Sunday Scripture Readings



Exodus 24:3-8; Psalm 116;

Hebrews 9:11-15; Mark 14:12-16, 22-26

OUR GOOD NEWS: The Eucharist presumes and fulfills Old Testament hopes. Today's first reading describes how the ancient Israelites were established as God's special people through a covenant commitment. This covenant (agreement) was decidedly one-sided: God promised to give everything; Israel had only to accept. The text recounts its solemn enactment at the foot of Mount Sinai. Cultic ritual began with Moses reading "all the words (Ten Commandments) and ordinances of the Lord (Covenant Code or "Book of the Covenant," Exodus 20:22-23:19). After "all the people" gave assent, agreement was officially ratified through a sacrament-like act - gestures interpreted by words, conferring what they symbolized. Even in modern times "blood" retains something of its mystery, at once a sign of life and health (transfusion) as well as danger and death (bleeding). In nearly universal practice its intermingling bound people in intimate fellowship as "blood brothers." Half the blood from sacrificial animals Moses "splashed on the altar," a visible representation of the invisible God. The remainder he "sprinkled on" all assembled. Thus, through a rite involving blood, God and his people were joined in profound union. Israel owed its very existence to participation in the "the blood of the covenant." We celebrate today how Jesus instituted the Eucharist in deliberate allusion to, and fulfillment of, what happened on Sinai. He replaced Moses as the divinely chosen mediator, establishing the new covenant promised through the prophet Jeremiah (Jer 31:31-34), using His own blood rather than that of sacrificial animals. By sacramentally consuming the blood of the God-Man, we, the final-age people of God, are interiorly transformed through the most perfect possible union with the divinity. Jesus creates a faithful people intimately united with God by means of His sacramental blood. Mark (Gospel) suggested a whole theology of the Eucharist by having Jesus institute this sacrament while eating the Passover meal, when Jews gather annually to commemorate their ancestors' deliverance from Egyptian slavery. This foundational event began the night God "passed over" the Israelites to punish their oppressors, who sinfully resisted His will. Israel was "saved through blood" of sacrificial lambs sprinkled on doorways. In the second half of today's Gospel, Jesus' words and gestures are thus understood as mediating fullness of salvation through blood that would be His own. That night He offered "the blood of the (new) covenant," blood to be drunk rather than sprinkled. Moreover, because it was His own, this blood needed no further identification with the divinity by splashing against an altar. Finally, it is "to be poured out on behalf of the many (Semitism for "all")." Thus, the new and perfect Paschal Lamb accomplished for people of every nation what Mosaic sacrifices only imperfectly achieved for Jews. Giving of both "body" as well as "blood" sets the context of Jesus' sacrificial death, a new covenant sealed with His blood. His concluding words ("I will never again drink of the fruit of the vine until the day when I drink it new in the Kingdom of God") looked forward with sure, serene hope to the final-age banquet that is eternal life in God's Kingdom.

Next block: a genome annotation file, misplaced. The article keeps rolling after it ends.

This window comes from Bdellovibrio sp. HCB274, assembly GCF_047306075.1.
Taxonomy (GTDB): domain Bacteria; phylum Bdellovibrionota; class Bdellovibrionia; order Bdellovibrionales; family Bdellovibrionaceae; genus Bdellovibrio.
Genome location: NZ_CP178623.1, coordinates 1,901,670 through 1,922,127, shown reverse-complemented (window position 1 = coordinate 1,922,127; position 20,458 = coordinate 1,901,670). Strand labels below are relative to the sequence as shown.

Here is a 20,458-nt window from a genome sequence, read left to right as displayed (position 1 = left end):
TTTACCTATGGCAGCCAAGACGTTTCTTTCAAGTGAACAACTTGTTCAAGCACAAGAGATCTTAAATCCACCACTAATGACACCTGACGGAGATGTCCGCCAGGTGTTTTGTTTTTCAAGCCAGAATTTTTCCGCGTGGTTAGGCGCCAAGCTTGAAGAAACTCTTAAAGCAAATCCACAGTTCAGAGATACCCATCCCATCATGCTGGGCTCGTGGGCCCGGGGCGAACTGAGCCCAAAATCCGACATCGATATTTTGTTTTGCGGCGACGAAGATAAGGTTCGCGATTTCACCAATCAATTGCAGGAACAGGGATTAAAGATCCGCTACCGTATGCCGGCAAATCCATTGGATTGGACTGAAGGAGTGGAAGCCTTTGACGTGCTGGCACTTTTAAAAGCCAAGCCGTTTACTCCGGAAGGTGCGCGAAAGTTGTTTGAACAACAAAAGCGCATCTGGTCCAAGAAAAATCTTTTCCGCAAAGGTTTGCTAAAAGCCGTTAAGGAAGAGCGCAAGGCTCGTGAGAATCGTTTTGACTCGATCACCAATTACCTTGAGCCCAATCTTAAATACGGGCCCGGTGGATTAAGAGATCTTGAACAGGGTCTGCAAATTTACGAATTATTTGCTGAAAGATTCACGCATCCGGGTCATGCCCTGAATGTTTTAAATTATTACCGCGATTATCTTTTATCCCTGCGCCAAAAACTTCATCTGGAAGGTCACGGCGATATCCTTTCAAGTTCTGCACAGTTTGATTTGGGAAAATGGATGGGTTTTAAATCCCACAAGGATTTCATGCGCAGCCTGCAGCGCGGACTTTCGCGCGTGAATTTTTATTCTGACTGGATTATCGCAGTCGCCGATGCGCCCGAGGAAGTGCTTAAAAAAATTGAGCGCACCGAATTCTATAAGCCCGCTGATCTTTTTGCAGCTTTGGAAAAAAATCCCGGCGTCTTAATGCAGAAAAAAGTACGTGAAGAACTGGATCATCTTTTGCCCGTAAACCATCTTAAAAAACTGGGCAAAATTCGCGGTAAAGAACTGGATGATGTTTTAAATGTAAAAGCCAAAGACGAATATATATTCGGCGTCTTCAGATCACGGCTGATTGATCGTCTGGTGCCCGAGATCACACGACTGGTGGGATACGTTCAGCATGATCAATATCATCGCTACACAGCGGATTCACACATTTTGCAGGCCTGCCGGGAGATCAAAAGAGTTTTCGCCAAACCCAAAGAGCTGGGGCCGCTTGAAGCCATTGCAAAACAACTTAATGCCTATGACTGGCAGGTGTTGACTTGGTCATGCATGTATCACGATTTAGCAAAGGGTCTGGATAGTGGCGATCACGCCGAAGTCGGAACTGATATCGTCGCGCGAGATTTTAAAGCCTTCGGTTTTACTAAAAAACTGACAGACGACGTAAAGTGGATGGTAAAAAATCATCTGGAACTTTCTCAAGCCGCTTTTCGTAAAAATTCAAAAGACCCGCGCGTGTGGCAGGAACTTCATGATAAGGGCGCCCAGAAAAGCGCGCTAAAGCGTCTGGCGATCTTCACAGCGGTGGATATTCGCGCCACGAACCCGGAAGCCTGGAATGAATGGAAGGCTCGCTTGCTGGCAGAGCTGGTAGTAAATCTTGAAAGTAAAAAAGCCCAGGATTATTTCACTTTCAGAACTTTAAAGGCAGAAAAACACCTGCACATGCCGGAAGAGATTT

A subscription is required to access this content.

Current online and print subscribers, click here to login and view this article.

Please click here to subscribe to the St. Louis Review. You may subscribe to the online edition only or both the online and print editions.

If you already have a subscription and are still unable to access this information, please contact the St. Louis Review.

Why does the St. Louis Review require a subscription to access content online? (Click to view).

No votes yet